Monday, October 30, 2006
A little piece of heaven....Bouchon
As I've mentioned before, travel is hard for the Food Allergy Queen. I was in Vegas for the weekend, and since it is the land of cheap food, I mostly subsisted on beef and potatoes, usually in the form of burgers and fries. And more burgers and fries. And then some prime rib. With some fries. You get the idea.
After suffering through McDonalds, a few rounds of a cheap buffet and a few quick bites grabbed while wallowing in the seediness and general weirdness of Vegas I finally crawled -- scraped and bleeding (just kidding) into the pristine yet friendly elegance of Bouchon, Thomas Keller's French bistro located in the Venetian. (On a side note, my friend Vasco and I got thoroughly stuck outside of the Venetian canals trying to find our way in for 20 minutes...we could not figure out for the life of us how to get INTO the casino/hotel. Crazy. Usually you can't get OUT.) This place is a version of his famous French Laundry restaurant in the Napa Valley, and I was thrilled to be able to sample his cooking style. Going in, I didn't realize that I was feeling beat up and skanky/dirty and low, until I walked in I breathed a sigh of relief. Aaaahhhh. I was with people who cared about food again. My people.
I was seated with a view out the window, and my very sweet server Krzyszto (who was from Poland) immediately took care of me. Aaaahhhh, good customer service. I wiggled my toes in happiness and plunged into the menu. I had reviewed it before going to ensure there were enough KF items on the menu, and although I wanted to try the Moules Frites with saffron and mustard, I ended up with Steak Frites instead to avoid the inevitable garlic in the mussels. I had ordered beef and potatoes. Again. But not just ANY beef and potatoes, my friend. The fries were the best I'd ever had on this planet. This is not an exaggeration. Crisp yet tender, flavorful, light and dusted with just the right amount of salt and not an ounce of grease to be found. They were piled high to the sky, and since I was feeling very European (what's up with that, Chinese girl?) I ordered a side of mayo to dip my fries into, just like in Belgium...where fries were invented, don't you know. The beef was a flatiron steak, and cut like smooth butter. The braised shallots on top with a little parsley helped make this the best Steak Frites I've ever had. EVER HAD. After later spotting on the daily specials menu one of the more innovative dish combinations, I also had an appetizer of pork belly on a bed of green lentils with pickled cherries. The pork had a crispy skin (like Chinese roast pork), a layer of fat and then tender meat beneath. All the size of a small bar of soap. A little heavy for an appetizer, but a lovely combination of tastes and textures. Gentle on the tummy, and thoughtfully easy to devour.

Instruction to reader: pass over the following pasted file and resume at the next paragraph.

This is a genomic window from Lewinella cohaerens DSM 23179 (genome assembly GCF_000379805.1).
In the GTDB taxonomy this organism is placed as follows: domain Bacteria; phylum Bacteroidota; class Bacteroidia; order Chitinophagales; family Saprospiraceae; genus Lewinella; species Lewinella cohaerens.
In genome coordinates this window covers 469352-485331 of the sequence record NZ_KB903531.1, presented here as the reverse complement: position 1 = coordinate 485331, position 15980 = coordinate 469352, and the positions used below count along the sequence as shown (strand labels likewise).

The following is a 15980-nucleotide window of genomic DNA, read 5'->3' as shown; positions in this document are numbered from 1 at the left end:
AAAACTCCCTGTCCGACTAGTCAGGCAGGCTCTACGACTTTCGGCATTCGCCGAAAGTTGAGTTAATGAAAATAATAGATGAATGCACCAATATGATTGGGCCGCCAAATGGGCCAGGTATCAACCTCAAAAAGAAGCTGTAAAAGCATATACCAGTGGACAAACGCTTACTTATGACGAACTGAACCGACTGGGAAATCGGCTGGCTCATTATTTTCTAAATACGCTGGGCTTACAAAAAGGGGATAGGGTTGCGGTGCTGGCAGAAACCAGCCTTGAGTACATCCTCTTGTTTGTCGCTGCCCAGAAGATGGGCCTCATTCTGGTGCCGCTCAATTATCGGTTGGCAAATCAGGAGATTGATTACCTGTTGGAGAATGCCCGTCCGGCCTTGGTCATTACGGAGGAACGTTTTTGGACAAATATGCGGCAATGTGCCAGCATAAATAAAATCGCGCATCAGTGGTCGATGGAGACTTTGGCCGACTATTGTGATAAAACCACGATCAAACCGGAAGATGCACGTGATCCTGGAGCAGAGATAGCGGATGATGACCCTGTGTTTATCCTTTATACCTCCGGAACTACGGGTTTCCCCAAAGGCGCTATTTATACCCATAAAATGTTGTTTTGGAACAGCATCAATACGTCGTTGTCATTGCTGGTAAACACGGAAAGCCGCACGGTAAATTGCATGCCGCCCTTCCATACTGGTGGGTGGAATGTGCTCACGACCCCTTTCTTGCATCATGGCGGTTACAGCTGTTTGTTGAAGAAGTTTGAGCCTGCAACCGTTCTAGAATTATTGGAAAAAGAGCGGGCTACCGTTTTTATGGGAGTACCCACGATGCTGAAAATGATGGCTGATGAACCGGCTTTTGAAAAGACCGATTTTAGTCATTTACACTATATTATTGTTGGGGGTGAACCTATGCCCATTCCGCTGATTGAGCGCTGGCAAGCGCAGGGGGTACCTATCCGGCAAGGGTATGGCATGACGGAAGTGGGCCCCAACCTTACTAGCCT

The bread was handmade, made in a pretty little twist with a unapologetically crusty crust (you like zee French bread? Thees is how weee eat it in France...weeth a very theeck crust...you silly American...eh eh). Served with a very fresh and sweet American butter, I took just a bite to get the taste then pushed it away to keep from getting that miserable feeling when I eat too much wheat. I miss bread and butter. A lot. *sigh*
When Krzyszto, who had figured out that I was a food geek like himself and chatted me up about Hudson Valley beef and the percentage of Valhrona chocolate he liked best (like I said, MY people), he innocently said, "do you like chocolate?" Baby, is the sky blue? Of COURSE I like chocolate. "Well then, I'll bring you a chocolate dessert you can't resist." Whereupon he reappeared with the restaurant's signature chocolate bouchons, which translates to "corks". Unappetizing, I know, but hey, I was in the Zone. Dark 70% Valhrona little bites, crispy on the outside, but soft and light on the inside, it was definitely NOT the ubiquitous molten chocolate cake served everywhere. No sirree. They were heavier than a souffle, but lighter than a brownie. And served with handmade vanilla ice cream. Once again, I took a nibble for politeness since it was dairy, but I strategically needed the room for my chocolate and the coffee to sip it with. After the devastation was over, Krzyszto politely pointed out "I know how much you love chocolate now"...which was his gentle way of saying, "you've got chocolate on your face, piggy girl".
Two hours later, I emerged from Bouchon to plunge once more into the grotty casinos to mingle with the drunken unwashed. I was a new woman, stuffed to the brim with chocolate....happy, content and nourished by the joy and care that goes into the making and serving of good food.